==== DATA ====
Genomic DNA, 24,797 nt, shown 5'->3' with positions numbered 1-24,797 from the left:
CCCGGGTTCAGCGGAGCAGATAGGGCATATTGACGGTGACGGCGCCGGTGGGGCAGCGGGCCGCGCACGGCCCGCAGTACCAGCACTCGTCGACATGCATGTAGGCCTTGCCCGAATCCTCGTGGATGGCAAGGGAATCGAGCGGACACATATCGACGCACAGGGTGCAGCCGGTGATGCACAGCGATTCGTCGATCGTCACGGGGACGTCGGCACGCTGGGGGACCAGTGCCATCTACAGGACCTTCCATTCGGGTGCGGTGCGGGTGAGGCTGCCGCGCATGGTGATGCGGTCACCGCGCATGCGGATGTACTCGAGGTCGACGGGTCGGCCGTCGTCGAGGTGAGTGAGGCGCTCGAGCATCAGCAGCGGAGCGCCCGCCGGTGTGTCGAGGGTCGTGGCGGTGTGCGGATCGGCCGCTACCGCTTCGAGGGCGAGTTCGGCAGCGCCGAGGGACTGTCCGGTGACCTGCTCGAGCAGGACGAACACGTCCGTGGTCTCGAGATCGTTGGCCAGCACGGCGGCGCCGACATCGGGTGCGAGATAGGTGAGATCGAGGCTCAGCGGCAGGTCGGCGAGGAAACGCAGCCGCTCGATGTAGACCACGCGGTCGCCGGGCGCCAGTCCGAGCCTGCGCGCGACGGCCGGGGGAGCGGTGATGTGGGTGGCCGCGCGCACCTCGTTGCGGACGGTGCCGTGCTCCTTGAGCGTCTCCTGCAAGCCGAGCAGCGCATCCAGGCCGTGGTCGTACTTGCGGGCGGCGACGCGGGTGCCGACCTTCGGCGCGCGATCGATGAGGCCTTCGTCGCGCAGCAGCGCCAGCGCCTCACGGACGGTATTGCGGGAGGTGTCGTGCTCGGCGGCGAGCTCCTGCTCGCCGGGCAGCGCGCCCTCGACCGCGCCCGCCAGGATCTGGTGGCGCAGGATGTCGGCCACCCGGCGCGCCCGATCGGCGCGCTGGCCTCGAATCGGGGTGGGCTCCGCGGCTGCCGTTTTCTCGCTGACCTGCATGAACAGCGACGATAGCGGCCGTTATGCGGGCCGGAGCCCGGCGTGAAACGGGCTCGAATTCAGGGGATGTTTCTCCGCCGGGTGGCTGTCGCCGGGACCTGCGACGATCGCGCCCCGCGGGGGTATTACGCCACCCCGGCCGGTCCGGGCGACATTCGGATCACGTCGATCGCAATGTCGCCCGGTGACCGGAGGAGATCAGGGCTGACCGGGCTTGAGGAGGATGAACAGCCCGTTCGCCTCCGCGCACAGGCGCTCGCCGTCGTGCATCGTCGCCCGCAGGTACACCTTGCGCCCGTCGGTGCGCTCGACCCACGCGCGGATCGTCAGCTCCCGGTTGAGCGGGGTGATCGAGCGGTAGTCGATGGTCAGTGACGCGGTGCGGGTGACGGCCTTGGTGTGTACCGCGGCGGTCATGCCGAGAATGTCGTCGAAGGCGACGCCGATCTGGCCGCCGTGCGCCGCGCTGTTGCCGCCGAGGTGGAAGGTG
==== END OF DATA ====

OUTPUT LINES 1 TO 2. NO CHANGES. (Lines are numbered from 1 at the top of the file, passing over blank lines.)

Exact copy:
Genomic DNA, 24,797 nt, shown 5'->3' with positions numbered 1-24,797 from the left:
CCCGGGTTCAGCGGAGCAGATAGGGCATATTGACGGTGACGGCGCCGGTGGGGCAGCGGGCCGCGCACGGCCCGCAGTACCAGCACTCGTCGACATGCATGTAGGCCTTGCCCGAATCCTCGTGGATGGCAAGGGAATCGAGCGGACACATATCGACGCACAGGGTGCAGCCGGTGATGCACAGCGATTCGTCGATCGTCACGGGGACGTCGGCACGCTGGGGGACCAGTGCCATCTACAGGACCTTCCATTCGGGTGCGGTGCGGGTGAGGCTGCCGCGCATGGTGATGCGGTCACCGCGCATGCGGATGTACTCGAGGTCGACGGGTCGGCCGTCGTCGAGGTGAGTGAGGCGCTCGAGCATCAGCAGCGGAGCGCCCGCCGGTGTGTCGAGGGTCGTGGCGGTGTGCGGATCGGCCGCTACCGCTTCGAGGGCGAGTTCGGCAGCGCCGAGGGACTGTCCGGTGACCTGCTCGAGCAGGACGAACACGTCCGTGGTCTCGAGATCGTTGGCCAGCACGGCGGCGCCGACATCGGGTGCGAGATAGGTGAGATCGAGGCTCAGCGGCAGGTCGGCGAGGAAACGCAGCCGCTCGATGTAGACCACGCGGTCGCCGGGCGCCAGTCCGAGCCTGCGCGCGACGGCCGGGGGAGCGGTGATGTGGGTGGCCGCGCGCACCTCGTTGCGGACGGTGCCGTGCTCCTTGAGCGTCTCCTGCAAGCCGAGCAGCGCATCCAGGCCGTGGTCGTACTTGCGGGCGGCGACGCGGGTGCCGACCTTCGGCGCGCGATCGATGAGGCCTTCGTCGCGCAGCAGCGCCAGCGCCTCACGGACGGTATTGCGGGAGGTGTCGTGCTCGGCGGCGAGCTCCTGCTCGCCGGGCAGCGCGCCCTCGACCGCGCCCGCCAGGATCTGGTGGCGCAGGATGTCGGCCACCCGGCGCGCCCGATCGGCGCGCTGGCCTCGAATCGGGGTGGGCTCCGCGGCTGCCGTTTTCTCGCTGACCTGCATGAACAGCGACGATAGCGGCCGTTATGCGGGCCGGAGCCCGGCGTGAAACGGGCTCGAATTCAGGGGATGTTTCTCCGCCGGGTGGCTGTCGCCGGGACCTGCGACGATCGCGCCCCGCGGGGGTATTACGCCACCCCGGCCGGTCCGGGCGACATTCGGATCACGTCGATCGCAATGTCGCCCGGTGACCGGAGGAGATCAGGGCTGACCGGGCTTGAGGAGGATGAACAGCCCGTTCGCCTCCGCGCACAGGCGCTCGCCGTCGTGCATCGTCGCCCGCAGGTACACCTTGCGCCCGTCGGTGCGCTCGACCCACGCGCGGATCGTCAGCTCCCGGTTGAGCGGGGTGATCGAGCGGTAGTCGATGGTCAGTGACGCGGTGCGGGTGACGGCCTTGGTGTGTACCGCGGCGGTCATGCCGAGAATGTCGTCGAAGGCGACGCCGATCTGGCCGCCGTGCGCCGCGCTGTTGCCGCCGAGGTGGAAGGTG